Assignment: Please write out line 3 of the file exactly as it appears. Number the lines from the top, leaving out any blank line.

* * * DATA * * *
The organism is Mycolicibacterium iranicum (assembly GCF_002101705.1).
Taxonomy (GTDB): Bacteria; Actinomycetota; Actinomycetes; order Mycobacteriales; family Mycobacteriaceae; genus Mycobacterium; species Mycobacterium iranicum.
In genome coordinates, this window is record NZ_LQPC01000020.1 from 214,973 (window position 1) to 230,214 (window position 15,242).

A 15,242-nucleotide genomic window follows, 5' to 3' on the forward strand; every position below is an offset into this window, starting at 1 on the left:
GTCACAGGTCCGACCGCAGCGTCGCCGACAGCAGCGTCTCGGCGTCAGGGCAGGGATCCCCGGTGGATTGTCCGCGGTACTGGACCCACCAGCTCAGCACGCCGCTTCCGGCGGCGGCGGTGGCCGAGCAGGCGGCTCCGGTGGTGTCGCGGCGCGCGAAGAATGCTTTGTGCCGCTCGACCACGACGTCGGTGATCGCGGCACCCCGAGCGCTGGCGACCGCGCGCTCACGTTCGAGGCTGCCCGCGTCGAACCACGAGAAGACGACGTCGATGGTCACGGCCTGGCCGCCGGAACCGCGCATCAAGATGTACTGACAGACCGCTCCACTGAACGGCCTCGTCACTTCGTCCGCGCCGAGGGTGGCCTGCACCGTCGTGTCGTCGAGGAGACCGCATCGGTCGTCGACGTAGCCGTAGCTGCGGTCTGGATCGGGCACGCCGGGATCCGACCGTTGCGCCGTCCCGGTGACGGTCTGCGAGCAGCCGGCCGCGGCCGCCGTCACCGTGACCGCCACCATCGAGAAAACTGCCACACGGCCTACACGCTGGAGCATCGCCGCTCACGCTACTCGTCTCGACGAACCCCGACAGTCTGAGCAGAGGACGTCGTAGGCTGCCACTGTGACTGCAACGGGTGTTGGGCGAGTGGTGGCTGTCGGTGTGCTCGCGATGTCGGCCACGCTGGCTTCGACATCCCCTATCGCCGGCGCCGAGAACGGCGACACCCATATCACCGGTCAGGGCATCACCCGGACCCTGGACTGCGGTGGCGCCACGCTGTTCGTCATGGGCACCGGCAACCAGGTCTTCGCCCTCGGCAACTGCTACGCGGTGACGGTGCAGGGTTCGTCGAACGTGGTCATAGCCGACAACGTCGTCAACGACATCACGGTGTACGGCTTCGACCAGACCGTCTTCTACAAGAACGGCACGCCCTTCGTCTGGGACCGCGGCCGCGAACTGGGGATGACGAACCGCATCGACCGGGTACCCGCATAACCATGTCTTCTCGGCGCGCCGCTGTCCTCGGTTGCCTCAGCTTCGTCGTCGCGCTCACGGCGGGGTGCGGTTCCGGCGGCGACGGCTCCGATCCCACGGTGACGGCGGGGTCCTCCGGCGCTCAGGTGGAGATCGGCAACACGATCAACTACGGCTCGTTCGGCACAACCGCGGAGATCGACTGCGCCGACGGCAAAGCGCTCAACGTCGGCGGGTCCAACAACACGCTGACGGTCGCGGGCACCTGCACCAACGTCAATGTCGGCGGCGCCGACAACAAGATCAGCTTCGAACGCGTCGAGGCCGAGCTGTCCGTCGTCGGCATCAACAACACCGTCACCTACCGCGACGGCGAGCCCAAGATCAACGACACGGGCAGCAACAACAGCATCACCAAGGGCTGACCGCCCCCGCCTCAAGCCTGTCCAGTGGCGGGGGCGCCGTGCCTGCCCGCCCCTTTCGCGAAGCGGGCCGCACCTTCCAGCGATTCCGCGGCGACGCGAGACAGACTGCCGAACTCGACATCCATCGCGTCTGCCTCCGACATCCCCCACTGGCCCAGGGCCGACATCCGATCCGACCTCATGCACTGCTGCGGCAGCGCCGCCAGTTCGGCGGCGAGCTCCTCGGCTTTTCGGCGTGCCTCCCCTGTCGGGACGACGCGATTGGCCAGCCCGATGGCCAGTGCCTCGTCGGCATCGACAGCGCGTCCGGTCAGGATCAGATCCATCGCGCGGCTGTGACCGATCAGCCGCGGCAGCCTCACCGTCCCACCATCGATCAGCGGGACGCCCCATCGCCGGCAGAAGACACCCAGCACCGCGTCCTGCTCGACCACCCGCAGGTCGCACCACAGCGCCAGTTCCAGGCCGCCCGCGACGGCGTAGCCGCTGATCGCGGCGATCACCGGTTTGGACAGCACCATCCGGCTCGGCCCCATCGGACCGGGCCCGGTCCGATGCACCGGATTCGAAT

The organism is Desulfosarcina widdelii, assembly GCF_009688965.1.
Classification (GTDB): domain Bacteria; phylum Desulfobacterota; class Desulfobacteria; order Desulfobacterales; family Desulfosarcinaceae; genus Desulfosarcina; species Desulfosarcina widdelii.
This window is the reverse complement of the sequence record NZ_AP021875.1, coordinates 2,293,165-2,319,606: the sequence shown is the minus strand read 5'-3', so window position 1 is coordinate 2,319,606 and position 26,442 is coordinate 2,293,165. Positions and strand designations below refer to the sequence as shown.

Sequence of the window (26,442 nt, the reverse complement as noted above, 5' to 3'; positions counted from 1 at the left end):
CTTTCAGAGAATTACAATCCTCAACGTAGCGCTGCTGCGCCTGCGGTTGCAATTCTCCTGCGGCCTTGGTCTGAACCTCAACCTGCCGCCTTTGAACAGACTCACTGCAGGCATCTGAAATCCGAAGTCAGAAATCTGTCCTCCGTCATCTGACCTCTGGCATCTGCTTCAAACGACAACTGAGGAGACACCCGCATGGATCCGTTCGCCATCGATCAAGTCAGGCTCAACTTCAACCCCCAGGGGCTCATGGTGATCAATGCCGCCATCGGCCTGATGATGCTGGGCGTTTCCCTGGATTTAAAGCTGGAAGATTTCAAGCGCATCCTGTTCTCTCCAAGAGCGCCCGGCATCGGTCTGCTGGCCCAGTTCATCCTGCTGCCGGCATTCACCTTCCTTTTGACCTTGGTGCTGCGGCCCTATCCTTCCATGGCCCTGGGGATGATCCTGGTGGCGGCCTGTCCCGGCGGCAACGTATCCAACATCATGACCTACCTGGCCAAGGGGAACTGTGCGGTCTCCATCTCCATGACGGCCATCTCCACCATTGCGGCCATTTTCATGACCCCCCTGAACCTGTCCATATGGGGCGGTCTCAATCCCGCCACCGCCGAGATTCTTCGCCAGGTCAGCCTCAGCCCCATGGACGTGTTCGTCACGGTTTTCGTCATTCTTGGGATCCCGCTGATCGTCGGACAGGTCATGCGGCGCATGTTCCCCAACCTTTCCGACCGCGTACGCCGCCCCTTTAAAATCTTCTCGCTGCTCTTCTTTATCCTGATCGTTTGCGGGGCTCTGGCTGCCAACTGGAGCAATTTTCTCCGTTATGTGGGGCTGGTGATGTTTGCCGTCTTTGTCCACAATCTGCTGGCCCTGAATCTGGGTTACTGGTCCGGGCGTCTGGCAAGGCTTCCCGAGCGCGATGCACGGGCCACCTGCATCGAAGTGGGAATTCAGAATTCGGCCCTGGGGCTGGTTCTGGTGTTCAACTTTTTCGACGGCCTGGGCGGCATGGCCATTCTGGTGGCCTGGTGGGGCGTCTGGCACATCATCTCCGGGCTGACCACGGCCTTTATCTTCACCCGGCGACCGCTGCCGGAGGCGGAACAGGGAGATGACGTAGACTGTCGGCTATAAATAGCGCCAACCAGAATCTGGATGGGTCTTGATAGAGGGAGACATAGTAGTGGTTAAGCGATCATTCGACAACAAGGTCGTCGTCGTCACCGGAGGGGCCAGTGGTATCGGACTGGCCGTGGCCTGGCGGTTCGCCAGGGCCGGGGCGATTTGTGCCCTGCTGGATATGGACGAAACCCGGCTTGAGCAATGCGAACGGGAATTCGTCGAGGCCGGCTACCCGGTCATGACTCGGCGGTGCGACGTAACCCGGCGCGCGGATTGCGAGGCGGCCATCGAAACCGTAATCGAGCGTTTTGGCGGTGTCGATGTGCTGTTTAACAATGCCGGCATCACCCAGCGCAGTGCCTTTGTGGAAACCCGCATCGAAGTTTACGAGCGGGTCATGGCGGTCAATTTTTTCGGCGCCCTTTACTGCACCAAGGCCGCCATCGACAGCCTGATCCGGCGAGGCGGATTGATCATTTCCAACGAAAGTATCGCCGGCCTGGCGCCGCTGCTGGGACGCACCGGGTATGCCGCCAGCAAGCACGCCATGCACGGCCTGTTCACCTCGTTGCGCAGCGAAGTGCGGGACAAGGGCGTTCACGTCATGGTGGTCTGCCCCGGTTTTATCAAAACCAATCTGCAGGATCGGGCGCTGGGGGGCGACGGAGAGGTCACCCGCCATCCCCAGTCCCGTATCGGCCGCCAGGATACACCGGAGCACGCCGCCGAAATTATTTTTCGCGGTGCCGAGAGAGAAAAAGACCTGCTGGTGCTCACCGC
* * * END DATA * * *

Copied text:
In genome coordinates, this window is record NZ_LQPC01000020.1 from 214,973 (window position 1) to 230,214 (window position 15,242).